Corbin: The Myth, the Man, the Millennial Baby-Making Music Maker

Let’s get it on…?

From all reports, many millennials sure aren’t – or at least not in the same vein as preceding generations. The era of Netflix and chill (or, perhaps more accurately, Netflix and are your chins still watching?) has left the youth’s zeitgeist coded with a broken-down love language. But, perhaps love isn’t sputtering out as much as it’s changing form. Insecurities are not masked behind conformity, but rather, cryptic memes describing solitary deaths by drowning in laundry sauce. Gucci Mane tried to assert, “a man without sauce is lost, but the same man can also be lost in the sauce” – yet many failed to heed his warning.

 

 

Miraculously, there is one young man who has managed to strike a balance between sink and swim—singer, songwriter, and Soundcloud sensation, Corbin. Depending on which clickholes you tend to fall down on YouTube 3:00 AM, you may also know him by his alter ego Spooky Black or through his hip-hop crew thestand4rd. As a part of CVLT Nation’s effort to shed light on underground rap and R&B’s darker peripheries, we are pleased to take your hand and leading you to the black silk sheets of the Millennial Marvin Gaye.

 

 

In a time when an artist can earn millions of YouTube views while simultaneously lurking in the shadows, Corbin has remained one of the more slept-on internet entities while continuing to break down age boundaries a la Lil Pump. Entering the scene in 2014 at just 16, Spook blew up the early era of Sad Boy with a smooth voice that didn’t seem to quite match its angst-ridden vocal box. Early videos, for example, depict his skinny frame shambling like Slenderman around the fields and streams of Saint Paul, MN. Cooling down the simmering bleakness with iconic aesthetic choices — including, but not limited to, a gold chain-turtleneck one-two punch and a crisp Vaseline logo white tee — Corbin communicates an intimate experience laden with contradictions to unpack.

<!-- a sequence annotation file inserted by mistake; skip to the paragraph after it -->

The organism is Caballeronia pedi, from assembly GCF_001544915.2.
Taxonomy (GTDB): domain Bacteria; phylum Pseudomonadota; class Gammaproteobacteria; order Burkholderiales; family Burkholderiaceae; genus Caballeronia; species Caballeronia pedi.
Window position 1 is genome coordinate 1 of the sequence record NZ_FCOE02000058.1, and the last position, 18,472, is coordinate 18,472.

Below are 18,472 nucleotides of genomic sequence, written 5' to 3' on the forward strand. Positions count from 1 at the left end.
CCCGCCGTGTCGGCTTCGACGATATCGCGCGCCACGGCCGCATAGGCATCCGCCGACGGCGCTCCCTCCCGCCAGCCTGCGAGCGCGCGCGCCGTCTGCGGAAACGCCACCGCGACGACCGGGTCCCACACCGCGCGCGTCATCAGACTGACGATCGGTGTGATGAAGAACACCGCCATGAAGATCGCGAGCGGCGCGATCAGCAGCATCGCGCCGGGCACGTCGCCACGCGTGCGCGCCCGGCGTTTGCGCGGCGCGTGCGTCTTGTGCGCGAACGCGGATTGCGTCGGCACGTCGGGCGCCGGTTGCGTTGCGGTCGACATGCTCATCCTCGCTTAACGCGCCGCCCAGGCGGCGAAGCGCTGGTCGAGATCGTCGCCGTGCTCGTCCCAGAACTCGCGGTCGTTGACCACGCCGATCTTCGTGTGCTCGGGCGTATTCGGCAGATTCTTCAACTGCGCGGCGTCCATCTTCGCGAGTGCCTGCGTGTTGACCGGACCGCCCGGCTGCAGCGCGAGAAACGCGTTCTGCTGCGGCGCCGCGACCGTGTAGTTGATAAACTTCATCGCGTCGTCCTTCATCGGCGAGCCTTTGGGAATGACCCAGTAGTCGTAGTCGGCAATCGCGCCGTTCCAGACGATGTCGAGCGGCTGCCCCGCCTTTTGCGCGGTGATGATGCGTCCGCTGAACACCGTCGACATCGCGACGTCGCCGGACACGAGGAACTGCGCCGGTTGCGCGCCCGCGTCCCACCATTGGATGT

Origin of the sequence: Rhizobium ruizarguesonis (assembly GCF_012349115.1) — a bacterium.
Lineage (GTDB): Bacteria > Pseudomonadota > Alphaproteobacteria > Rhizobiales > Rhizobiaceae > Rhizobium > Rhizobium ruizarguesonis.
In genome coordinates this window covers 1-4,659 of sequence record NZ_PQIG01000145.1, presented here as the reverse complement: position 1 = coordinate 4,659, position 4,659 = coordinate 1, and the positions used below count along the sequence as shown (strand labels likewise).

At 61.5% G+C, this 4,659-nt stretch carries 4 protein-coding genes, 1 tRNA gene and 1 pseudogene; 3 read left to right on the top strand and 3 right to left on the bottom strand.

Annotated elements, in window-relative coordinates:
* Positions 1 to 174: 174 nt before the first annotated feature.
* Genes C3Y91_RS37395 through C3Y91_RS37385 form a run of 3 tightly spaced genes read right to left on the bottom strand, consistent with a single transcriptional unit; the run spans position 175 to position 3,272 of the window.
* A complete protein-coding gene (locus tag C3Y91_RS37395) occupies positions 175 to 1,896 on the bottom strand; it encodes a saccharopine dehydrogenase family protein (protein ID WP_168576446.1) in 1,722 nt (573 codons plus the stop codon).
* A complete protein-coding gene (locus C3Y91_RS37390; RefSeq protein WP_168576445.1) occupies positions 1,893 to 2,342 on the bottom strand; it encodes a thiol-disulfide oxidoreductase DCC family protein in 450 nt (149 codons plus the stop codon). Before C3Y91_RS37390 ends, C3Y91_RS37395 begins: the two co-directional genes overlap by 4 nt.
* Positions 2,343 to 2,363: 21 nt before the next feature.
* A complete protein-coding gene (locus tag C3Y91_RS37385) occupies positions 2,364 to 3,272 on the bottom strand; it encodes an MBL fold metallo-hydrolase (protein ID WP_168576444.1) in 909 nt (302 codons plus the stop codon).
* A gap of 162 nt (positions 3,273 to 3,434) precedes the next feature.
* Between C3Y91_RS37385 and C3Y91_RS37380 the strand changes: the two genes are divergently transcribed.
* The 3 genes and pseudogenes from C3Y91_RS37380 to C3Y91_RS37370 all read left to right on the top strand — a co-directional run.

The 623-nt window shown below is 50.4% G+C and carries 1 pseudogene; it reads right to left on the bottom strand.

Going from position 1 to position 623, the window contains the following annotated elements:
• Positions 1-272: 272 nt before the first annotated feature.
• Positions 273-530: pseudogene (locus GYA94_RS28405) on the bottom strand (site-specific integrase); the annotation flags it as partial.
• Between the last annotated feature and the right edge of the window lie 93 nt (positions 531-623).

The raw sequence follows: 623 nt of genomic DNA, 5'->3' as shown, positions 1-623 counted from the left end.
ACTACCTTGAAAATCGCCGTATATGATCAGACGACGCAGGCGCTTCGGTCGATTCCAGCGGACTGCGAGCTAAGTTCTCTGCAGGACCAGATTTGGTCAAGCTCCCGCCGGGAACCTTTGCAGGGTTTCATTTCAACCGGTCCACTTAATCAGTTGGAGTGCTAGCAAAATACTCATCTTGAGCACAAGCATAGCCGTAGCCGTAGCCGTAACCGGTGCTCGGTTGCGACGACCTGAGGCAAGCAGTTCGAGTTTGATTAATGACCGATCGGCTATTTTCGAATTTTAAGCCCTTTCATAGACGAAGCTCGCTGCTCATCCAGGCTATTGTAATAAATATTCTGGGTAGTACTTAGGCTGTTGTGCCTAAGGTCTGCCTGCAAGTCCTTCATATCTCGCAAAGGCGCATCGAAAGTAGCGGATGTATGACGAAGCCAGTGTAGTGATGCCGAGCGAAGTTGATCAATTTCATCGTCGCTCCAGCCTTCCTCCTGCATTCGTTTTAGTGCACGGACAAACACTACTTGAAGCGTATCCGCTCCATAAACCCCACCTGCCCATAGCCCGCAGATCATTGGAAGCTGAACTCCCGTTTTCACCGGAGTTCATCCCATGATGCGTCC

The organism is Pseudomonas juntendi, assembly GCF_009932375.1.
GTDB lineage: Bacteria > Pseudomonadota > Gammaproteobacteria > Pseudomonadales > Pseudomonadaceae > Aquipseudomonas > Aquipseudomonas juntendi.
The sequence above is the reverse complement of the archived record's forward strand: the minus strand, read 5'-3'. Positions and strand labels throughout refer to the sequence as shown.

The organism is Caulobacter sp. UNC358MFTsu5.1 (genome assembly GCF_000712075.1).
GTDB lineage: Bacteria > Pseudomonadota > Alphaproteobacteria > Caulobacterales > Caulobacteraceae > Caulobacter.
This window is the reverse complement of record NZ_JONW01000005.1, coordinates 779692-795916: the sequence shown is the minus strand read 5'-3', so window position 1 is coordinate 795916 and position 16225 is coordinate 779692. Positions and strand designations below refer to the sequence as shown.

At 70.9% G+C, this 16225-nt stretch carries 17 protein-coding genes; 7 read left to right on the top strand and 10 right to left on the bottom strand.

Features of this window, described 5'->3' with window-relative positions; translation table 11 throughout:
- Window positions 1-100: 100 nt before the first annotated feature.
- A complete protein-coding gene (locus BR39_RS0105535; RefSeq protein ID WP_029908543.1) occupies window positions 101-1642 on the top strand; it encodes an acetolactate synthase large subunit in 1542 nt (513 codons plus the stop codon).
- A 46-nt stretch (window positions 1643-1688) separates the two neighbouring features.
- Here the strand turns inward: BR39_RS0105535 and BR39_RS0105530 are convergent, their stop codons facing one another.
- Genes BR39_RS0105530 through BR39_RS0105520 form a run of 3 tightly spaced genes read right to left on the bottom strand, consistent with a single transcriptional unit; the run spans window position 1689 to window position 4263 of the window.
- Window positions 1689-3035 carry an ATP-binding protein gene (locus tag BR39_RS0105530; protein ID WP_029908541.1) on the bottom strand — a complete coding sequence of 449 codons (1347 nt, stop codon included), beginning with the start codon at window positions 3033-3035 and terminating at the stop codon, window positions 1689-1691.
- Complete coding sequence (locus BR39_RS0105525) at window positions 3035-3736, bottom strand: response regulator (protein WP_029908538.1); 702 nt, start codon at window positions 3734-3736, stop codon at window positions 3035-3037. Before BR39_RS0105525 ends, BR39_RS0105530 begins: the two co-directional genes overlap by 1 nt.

Dropping off the radar again since his North American tour last fall, Corbin has demonstrated mastery of remaining a man of mystery in the face of continued success. Cryptic epic Mourn (2017) was released under his given name with little fanfare but received with high regard. The blog circuit immediately co-signed the full-length, as did the core of young women in the comments section applauding his dedication to making music in accordance with their interpretations of Sad Girl sensuality. Somber synths and heartfelt belts, the album makes for a seamless experience in which you can quietly wade. The lumbering beats coordinate with the rhythm of hips swinging on poles of all kinds, all while vocals — more of a nod to colleague Wicca Phase Springs Eternal than the smooth crooners of the Lil Spook days — apply a smart artiness to 40 minutes in heaven.

 

 

Like your secret admirer casually slipping collaborations with the likes of Bones and Bobby raps into your valentine bag, Corbin has all types of kernels to drop and pop before falling back into the cracks. There is the sarcastic and self-aware Spook hiding his hurt under the safety of the do-rag, but there is sober kindness in his heart and a sea of raw vocal talent in his lungs — both worn blatantly on the sleeve of his turtleneck. There is an implicit genuineness preserved in utilizing user-generated platforms to disseminate music, which has ultimately graced us with Corbin’s ability to do you in the purest sense. By applying the death-longing of meta memes to the death-like feeling love has evoked over the course of human history, Spook has concocted the perfect recipe for viralability.

 

 

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Jenna

Jenna

Sad sack NOLA-based contributor

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Would love to see some vinyl releases